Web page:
Latest Blog Posts
Have you ever sat in a chair and tried balancing yourself by tilt backwards onto the back two legs of the chair? (I am not recommending anyone try this while sitting in a chair - it can be dangerous and you can fall backwards and get hurt! I just realize that it is something I have done in my youth and I have seen my own children do it, too - and, of course, I cautioned them against it.) Perhaps you held onto the table in front of you and used your arms to push yourself backwards to find the balance point? You may remember doing this when you were a child in either grade school or high school. Some of you may have experienced going past the tipping point and having the chair fall behind you or if you were lucky enough, you quickly recovered by moving your weight forward to prevent falling backwards.
Real Life Stories
When Karen was 16 years old she was involved in a rollover motor vehicle accident which resulted in broken vertebrae and bruising of her spinal cord. Her official diagnosis was an incomplete C5/C6 spinal cord injury (SCI).
In 2010 during his fourth deployment to Afghanistan, Mark was injured by an improvised explosive device (IED). As a direct result of the explosion, both of Mark's lower extremities were amputated above the knees.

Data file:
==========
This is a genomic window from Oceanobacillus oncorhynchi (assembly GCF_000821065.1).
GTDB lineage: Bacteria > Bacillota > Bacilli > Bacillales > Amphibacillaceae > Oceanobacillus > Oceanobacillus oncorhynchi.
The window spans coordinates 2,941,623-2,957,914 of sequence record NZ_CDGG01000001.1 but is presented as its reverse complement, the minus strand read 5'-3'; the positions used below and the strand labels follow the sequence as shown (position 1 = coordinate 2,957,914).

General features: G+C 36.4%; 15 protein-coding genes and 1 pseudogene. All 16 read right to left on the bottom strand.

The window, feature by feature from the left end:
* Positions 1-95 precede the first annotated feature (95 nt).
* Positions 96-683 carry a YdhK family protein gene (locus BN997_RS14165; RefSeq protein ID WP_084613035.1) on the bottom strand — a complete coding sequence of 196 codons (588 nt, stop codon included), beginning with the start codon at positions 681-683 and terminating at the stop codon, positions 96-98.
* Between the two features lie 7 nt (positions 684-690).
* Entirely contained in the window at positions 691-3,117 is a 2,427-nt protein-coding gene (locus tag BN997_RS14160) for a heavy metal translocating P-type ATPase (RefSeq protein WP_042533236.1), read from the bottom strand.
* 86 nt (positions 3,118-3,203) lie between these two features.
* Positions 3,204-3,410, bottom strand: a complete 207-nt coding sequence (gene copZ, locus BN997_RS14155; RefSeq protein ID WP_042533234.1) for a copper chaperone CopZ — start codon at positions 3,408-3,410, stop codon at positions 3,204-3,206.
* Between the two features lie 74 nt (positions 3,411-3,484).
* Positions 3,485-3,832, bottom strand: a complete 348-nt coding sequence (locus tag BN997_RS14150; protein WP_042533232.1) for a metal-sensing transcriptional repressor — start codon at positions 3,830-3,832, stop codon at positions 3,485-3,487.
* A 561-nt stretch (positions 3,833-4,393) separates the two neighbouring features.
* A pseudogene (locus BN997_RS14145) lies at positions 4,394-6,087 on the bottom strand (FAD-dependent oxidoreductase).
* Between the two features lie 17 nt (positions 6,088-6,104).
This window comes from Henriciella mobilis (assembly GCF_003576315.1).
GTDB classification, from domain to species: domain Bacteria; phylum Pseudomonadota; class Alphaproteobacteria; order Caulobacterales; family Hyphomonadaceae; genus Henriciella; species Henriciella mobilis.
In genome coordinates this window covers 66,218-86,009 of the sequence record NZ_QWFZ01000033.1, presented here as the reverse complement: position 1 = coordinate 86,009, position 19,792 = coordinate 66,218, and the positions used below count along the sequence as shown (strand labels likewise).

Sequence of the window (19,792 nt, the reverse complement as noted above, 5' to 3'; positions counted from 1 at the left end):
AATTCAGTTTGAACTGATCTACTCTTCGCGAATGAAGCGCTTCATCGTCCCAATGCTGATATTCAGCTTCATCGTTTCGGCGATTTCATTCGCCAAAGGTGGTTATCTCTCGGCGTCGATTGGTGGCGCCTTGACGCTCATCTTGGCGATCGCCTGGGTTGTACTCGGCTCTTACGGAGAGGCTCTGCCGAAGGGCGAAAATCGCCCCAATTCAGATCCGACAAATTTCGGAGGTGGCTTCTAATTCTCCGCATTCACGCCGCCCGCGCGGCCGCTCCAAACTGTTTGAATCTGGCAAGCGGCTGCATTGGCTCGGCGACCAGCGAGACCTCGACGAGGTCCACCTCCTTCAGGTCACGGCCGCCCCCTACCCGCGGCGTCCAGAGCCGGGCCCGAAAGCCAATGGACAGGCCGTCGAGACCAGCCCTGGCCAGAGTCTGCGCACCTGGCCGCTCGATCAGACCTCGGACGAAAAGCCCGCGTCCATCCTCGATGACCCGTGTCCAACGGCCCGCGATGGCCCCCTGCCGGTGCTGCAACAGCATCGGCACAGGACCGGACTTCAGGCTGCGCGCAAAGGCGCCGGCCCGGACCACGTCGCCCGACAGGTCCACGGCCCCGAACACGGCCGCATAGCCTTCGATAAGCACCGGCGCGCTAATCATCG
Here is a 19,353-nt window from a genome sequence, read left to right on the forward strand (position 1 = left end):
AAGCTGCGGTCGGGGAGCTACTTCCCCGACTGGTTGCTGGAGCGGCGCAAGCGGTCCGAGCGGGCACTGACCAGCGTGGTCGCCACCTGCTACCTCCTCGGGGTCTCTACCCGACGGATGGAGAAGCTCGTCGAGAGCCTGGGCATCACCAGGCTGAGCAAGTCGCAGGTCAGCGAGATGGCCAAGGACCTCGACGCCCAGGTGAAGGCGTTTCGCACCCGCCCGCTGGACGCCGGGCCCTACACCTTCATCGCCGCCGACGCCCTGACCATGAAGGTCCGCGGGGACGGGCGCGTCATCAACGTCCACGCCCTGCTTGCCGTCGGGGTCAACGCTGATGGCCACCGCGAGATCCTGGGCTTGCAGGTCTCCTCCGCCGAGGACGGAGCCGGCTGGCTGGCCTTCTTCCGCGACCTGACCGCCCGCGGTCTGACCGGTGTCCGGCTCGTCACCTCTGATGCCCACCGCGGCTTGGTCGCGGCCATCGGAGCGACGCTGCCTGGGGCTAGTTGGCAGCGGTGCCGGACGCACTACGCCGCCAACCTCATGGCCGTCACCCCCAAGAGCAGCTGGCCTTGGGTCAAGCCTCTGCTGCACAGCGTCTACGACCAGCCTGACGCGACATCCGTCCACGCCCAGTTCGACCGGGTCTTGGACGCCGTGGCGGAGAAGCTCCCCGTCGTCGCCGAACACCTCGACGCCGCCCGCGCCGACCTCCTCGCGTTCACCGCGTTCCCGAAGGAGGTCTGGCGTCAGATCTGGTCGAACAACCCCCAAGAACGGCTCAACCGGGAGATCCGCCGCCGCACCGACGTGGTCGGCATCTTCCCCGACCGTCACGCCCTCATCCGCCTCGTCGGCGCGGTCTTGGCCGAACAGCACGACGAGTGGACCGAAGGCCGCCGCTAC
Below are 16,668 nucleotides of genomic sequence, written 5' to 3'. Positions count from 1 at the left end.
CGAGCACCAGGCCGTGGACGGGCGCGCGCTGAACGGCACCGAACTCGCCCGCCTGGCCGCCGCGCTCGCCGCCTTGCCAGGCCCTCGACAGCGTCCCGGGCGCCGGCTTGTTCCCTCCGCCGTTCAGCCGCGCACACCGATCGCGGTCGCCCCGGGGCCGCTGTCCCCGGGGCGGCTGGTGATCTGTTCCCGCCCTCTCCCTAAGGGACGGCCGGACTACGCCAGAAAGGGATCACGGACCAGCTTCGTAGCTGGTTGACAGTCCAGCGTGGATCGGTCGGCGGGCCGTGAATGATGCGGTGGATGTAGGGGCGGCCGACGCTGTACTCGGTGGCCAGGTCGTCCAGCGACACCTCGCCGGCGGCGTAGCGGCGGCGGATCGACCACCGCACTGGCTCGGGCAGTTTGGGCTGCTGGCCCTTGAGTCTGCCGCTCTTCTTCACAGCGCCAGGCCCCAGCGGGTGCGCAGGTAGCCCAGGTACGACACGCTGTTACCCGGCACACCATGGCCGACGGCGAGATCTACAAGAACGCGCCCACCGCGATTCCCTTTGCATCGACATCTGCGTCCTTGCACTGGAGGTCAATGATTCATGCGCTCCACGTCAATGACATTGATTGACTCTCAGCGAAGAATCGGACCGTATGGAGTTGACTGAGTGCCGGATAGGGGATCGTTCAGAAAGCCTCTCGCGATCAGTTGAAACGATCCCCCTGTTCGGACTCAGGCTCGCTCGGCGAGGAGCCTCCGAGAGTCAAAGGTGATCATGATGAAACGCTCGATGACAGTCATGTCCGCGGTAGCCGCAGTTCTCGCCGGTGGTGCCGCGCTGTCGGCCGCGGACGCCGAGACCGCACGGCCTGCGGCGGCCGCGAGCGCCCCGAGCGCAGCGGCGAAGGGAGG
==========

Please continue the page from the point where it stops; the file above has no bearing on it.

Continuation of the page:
Sign up to receive email newsletters and we'll keep you up-to-date with the latest clinical news - including the latest industry news, resources, new blog articles and latest products. Keep your finger on the pulse of what's new in the mobility and CRT world.
Meet the Team
DISCLAIMER: FOR PROFESSIONAL USE ONLY. THIS WEBSITE (AND THE DOCUMENTS REFERENCED HEREIN) DO NOT PROVIDE MEDICAL ADVICE. Sunrise Medical (US) LLC (“Sunrise”) does not provide clinician services. The information contained on this website (and the documents referenced herein), including, but not limited to, the text, graphics, images, and descriptions, are for informational purposes only and should be utilized as a general resource for clinicians and suppliers to then use clinical reasoning skills to determine optimal seating and mobility solutions for individual patients. No material on this website (or any document referenced herein) is intended to be used as (or a substitute for) professional medical advice, diagnosis or treatment. Never disregard your professional medical training when providing medical advice or treatment because of something you have read on this website (or any document referenced herein). Clinicians should review this (and any other materials) carefully and confirm information contained herein with other sources. Reliance on this website (and the information contained herein) is solely at your own risk.